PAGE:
|The Pony Express station in Gothenburg|
The threat of afternoon storms and the promise of a picturesque place to spend the night led me to cut today's trek short at a mere ten miles. Gothenburg took only a few hours of roadwork to reach, so I had plenty of time to look around.
Settled by Swedes and then overrun by a blitzkrieg of Germans, in its earliest days the town was a stopping point on the Pony Express. Few places are better examples of why you should not trust what you see from the highway. Along 30 are rundown-looking bars and gas stations, but if you penetrate a few blocks deeper onto Lake Avenue you will find a majestic tree-lined boulevard and a neighborhood teeming with well-preserved, century old stately homes.
At 15th street you can find Ehman Park and the Pony Express station. A famous if short-lived operation, the Express was a private company which delivered mail between St Joseph's, Missouri and Sacramento, California. Riders would take a horse ten to fifteen miles before stopping at the next post, where a Nascar-style pit stop would outfit them with a new mount and have them on their way in two minutes. The humans were given a break every 75-100 miles, when a new mail carrier would take over. Correspondence could reach Sacramento in only ten days, but the price was prohibitive. Few except the United States government could afford the service, Even so the owners lost one hundred thousand dollars in only eighteen months before their debts and the completion of the Overland Telegraph forced them to cease operation in 1861.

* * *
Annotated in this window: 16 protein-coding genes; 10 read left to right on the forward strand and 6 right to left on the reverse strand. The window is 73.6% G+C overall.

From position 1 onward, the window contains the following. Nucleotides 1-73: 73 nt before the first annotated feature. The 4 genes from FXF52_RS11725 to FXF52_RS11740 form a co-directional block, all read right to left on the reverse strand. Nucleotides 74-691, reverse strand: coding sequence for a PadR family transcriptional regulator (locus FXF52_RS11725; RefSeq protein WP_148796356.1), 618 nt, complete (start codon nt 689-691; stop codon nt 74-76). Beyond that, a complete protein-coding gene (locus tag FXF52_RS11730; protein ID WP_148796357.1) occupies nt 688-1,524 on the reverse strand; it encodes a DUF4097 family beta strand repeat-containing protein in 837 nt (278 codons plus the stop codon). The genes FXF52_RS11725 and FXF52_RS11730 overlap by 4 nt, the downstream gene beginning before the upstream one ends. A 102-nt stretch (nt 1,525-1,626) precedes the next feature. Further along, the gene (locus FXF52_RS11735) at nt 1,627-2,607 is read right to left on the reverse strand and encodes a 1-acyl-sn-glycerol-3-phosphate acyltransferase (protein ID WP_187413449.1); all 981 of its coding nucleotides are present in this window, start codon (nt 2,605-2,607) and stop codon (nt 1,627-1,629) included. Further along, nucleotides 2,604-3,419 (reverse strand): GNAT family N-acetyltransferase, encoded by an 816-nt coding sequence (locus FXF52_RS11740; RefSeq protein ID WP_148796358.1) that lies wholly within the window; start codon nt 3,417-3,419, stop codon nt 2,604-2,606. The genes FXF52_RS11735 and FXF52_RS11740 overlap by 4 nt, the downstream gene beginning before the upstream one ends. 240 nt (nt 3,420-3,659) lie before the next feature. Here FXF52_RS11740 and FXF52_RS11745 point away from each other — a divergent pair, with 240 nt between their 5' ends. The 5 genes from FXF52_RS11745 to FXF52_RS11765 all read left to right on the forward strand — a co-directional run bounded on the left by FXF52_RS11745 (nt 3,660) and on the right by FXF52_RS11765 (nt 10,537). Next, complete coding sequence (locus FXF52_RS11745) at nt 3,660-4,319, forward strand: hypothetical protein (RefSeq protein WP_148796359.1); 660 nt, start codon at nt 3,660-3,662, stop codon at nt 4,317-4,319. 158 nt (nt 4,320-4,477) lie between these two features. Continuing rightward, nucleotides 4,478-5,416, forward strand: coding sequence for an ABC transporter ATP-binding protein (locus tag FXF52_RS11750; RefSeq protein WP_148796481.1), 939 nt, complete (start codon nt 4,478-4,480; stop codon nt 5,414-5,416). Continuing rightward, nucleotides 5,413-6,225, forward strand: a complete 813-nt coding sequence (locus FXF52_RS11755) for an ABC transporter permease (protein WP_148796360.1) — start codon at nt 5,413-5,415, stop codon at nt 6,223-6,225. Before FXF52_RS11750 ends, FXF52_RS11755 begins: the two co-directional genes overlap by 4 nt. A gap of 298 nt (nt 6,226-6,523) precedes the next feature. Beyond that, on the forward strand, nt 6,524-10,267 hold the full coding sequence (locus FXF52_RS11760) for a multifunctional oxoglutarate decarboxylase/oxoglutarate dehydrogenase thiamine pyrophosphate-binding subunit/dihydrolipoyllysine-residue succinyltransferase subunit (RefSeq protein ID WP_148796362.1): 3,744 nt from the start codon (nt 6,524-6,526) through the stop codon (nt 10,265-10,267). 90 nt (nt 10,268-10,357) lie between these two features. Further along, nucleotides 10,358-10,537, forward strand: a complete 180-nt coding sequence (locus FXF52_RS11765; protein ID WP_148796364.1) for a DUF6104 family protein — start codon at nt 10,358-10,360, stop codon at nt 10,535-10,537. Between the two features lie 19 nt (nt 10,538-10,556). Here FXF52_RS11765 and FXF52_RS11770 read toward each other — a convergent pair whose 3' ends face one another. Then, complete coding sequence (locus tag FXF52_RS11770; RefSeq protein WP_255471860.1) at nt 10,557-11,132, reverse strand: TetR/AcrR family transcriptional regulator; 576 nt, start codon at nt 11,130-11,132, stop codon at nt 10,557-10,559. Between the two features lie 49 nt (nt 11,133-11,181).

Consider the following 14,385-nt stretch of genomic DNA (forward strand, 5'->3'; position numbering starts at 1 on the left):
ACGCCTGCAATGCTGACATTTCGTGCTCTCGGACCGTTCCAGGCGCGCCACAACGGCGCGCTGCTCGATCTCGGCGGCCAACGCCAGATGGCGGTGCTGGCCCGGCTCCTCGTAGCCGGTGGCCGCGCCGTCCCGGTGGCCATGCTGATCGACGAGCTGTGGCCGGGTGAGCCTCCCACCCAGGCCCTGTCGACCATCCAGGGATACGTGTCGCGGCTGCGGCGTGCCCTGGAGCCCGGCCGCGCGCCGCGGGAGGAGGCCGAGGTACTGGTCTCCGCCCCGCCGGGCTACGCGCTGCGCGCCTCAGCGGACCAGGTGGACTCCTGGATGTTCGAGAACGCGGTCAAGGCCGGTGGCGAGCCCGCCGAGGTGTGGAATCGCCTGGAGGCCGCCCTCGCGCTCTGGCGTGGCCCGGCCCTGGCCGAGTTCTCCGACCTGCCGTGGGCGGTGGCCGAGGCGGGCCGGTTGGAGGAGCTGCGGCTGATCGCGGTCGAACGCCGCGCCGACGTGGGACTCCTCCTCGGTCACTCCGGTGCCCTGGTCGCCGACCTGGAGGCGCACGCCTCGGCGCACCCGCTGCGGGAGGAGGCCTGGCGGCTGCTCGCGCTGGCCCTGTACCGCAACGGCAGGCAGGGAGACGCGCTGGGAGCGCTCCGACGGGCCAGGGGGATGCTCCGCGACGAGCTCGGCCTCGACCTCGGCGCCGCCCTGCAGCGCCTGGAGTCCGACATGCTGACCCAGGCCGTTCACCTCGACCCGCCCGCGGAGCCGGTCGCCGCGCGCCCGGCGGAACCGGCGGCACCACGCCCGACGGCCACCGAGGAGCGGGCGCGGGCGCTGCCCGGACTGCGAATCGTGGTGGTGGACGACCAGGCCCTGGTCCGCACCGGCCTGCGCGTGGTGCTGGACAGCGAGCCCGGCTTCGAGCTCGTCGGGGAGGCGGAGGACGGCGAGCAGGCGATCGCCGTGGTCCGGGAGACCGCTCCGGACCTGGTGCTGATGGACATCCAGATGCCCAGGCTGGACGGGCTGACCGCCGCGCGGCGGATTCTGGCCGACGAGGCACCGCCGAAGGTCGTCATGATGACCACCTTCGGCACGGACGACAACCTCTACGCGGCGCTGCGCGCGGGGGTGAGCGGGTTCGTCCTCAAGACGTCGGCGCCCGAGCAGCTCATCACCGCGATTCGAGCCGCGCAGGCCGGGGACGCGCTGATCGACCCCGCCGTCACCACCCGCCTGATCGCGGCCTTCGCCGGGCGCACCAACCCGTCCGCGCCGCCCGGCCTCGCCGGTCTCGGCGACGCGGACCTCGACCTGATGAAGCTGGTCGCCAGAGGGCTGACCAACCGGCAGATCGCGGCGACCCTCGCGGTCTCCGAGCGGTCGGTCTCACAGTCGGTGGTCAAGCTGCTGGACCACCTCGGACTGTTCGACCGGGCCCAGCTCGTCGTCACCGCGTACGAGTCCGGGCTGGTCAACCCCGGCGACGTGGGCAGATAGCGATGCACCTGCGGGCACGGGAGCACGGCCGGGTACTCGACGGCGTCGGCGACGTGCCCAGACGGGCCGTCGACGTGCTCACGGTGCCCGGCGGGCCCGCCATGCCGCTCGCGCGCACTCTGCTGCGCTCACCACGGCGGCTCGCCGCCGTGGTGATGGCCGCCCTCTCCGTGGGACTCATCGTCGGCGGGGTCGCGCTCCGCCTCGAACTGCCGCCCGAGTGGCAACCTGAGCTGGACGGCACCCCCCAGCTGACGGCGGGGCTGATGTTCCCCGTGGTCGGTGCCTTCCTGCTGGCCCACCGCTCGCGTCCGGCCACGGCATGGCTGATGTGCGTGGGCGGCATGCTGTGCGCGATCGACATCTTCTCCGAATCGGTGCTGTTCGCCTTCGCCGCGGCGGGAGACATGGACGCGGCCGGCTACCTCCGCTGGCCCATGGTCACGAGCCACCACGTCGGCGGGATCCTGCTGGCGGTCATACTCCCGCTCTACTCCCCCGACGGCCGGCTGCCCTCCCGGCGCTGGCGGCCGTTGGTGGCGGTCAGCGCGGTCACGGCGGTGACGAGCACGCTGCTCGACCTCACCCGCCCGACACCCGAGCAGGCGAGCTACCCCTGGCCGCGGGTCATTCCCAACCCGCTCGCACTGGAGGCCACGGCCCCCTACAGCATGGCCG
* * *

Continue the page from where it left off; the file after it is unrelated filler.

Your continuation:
Across from Ehman Park I found the Gothenburg museum. Inside I learned about Lake Helen, where I will stay tonight. The reservoir, the largest in Nebraska at the time of its contruction in 1891, was integral to the town's growth. Helen provides irrigation for farming as well as electricity and water for home and industrial uses. Before the invention of refrigeration the wintery ice was removed in blocks and shipped off for use as coolant.
Chunks of ice greeted me as I arrived at the adjacent Lafayette Park. The threatened storm had indeed appeared and I ducked underneath a shelter in the nick of time, thus avoiding a torrent of hale, followed by a heavy downpour. After the initial blow I found a gap in the weather to set up the Half Dome. I snuggled inside for a long night of rain and wind.
10 miles/2149 total miles